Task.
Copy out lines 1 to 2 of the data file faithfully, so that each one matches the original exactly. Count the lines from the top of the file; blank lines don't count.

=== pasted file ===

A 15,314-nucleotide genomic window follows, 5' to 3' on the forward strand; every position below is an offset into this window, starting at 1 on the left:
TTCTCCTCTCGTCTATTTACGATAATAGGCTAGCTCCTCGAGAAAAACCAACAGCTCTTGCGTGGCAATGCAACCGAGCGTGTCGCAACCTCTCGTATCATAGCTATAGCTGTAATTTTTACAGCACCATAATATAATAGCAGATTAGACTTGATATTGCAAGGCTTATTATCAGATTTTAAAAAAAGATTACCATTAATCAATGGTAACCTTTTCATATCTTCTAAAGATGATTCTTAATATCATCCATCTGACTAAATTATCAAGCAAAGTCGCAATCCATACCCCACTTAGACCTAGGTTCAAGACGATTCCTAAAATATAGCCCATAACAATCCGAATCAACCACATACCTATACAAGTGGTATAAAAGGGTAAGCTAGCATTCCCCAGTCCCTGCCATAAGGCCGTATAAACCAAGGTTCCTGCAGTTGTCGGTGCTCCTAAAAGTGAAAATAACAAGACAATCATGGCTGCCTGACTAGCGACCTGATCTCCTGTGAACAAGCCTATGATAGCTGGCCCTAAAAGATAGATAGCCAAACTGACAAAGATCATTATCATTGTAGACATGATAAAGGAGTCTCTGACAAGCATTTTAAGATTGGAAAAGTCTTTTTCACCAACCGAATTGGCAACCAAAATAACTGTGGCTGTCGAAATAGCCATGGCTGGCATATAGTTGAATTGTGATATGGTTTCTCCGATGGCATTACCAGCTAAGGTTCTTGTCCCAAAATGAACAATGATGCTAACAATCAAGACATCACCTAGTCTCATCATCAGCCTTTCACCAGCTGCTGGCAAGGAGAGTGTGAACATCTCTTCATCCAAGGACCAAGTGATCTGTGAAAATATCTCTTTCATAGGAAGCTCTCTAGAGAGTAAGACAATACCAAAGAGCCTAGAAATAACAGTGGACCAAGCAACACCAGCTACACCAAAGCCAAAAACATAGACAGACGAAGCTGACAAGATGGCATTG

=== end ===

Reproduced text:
A 15,314-nucleotide genomic window follows, 5' to 3' on the forward strand; every position below is an offset into this window, starting at 1 on the left:
TTCTCCTCTCGTCTATTTACGATAATAGGCTAGCTCCTCGAGAAAAACCAACAGCTCTTGCGTGGCAATGCAACCGAGCGTGTCGCAACCTCTCGTATCATAGCTATAGCTGTAATTTTTACAGCACCATAATATAATAGCAGATTAGACTTGATATTGCAAGGCTTATTATCAGATTTTAAAAAAAGATTACCATTAATCAATGGTAACCTTTTCATATCTTCTAAAGATGATTCTTAATATCATCCATCTGACTAAATTATCAAGCAAAGTCGCAATCCATACCCCACTTAGACCTAGGTTCAAGACGATTCCTAAAATATAGCCCATAACAATCCGAATCAACCACATACCTATACAAGTGGTATAAAAGGGTAAGCTAGCATTCCCCAGTCCCTGCCATAAGGCCGTATAAACCAAGGTTCCTGCAGTTGTCGGTGCTCCTAAAAGTGAAAATAACAAGACAATCATGGCTGCCTGACTAGCGACCTGATCTCCTGTGAACAAGCCTATGATAGCTGGCCCTAAAAGATAGATAGCCAAACTGACAAAGATCATTATCATTGTAGACATGATAAAGGAGTCTCTGACAAGCATTTTAAGATTGGAAAAGTCTTTTTCACCAACCGAATTGGCAACCAAAATAACTGTGGCTGTCGAAATAGCCATGGCTGGCATATAGTTGAATTGTGATATGGTTTCTCCGATGGCATTACCAGCTAAGGTTCTTGTCCCAAAATGAACAATGATGCTAACAATCAAGACATCACCTAGTCTCATCATCAGCCTTTCACCAGCTGCTGGCAAGGAGAGTGTGAACATCTCTTCATCCAAGGACCAAGTGATCTGTGAAAATATCTCTTTCATAGGAAGCTCTCTAGAGAGTAAGACAATACCAAAGAGCCTAGAAATAACAGTGGACCAAGCAACACCAGCTACACCAAAGCCAAAAACATAGACAGACGAAGCTGACAAGATGGCATTG